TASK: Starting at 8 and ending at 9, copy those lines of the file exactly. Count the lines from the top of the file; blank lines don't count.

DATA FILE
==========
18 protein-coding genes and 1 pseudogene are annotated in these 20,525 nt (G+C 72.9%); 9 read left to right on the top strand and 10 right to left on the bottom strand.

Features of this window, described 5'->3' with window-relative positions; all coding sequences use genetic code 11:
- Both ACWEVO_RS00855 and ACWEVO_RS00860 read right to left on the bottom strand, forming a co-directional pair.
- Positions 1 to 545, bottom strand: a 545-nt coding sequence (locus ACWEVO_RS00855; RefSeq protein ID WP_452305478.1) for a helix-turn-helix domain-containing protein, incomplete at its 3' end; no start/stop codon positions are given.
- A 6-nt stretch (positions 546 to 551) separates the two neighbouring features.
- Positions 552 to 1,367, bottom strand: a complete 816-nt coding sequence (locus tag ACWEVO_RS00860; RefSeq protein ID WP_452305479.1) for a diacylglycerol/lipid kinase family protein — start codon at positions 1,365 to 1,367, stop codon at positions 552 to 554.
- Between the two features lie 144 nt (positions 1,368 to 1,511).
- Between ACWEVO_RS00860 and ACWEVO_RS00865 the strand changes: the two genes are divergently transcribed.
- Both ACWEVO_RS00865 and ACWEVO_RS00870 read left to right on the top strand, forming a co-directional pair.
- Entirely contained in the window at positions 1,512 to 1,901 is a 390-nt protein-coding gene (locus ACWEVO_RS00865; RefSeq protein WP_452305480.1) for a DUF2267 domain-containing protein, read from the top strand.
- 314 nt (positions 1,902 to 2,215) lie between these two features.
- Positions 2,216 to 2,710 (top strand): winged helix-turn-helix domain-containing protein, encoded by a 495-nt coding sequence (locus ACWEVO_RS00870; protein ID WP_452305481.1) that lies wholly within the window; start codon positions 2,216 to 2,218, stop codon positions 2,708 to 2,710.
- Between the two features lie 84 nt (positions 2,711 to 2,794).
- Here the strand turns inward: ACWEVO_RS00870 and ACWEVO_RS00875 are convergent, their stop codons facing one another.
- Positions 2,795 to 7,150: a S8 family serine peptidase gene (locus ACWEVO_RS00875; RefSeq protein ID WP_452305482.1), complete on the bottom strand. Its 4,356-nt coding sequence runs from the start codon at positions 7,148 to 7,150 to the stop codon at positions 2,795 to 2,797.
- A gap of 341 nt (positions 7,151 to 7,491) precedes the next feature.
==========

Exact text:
- Between ACWEVO_RS00860 and ACWEVO_RS00865 the strand changes: the two genes are divergently transcribed.
- Both ACWEVO_RS00865 and ACWEVO_RS00870 read left to right on the top strand, forming a co-directional pair.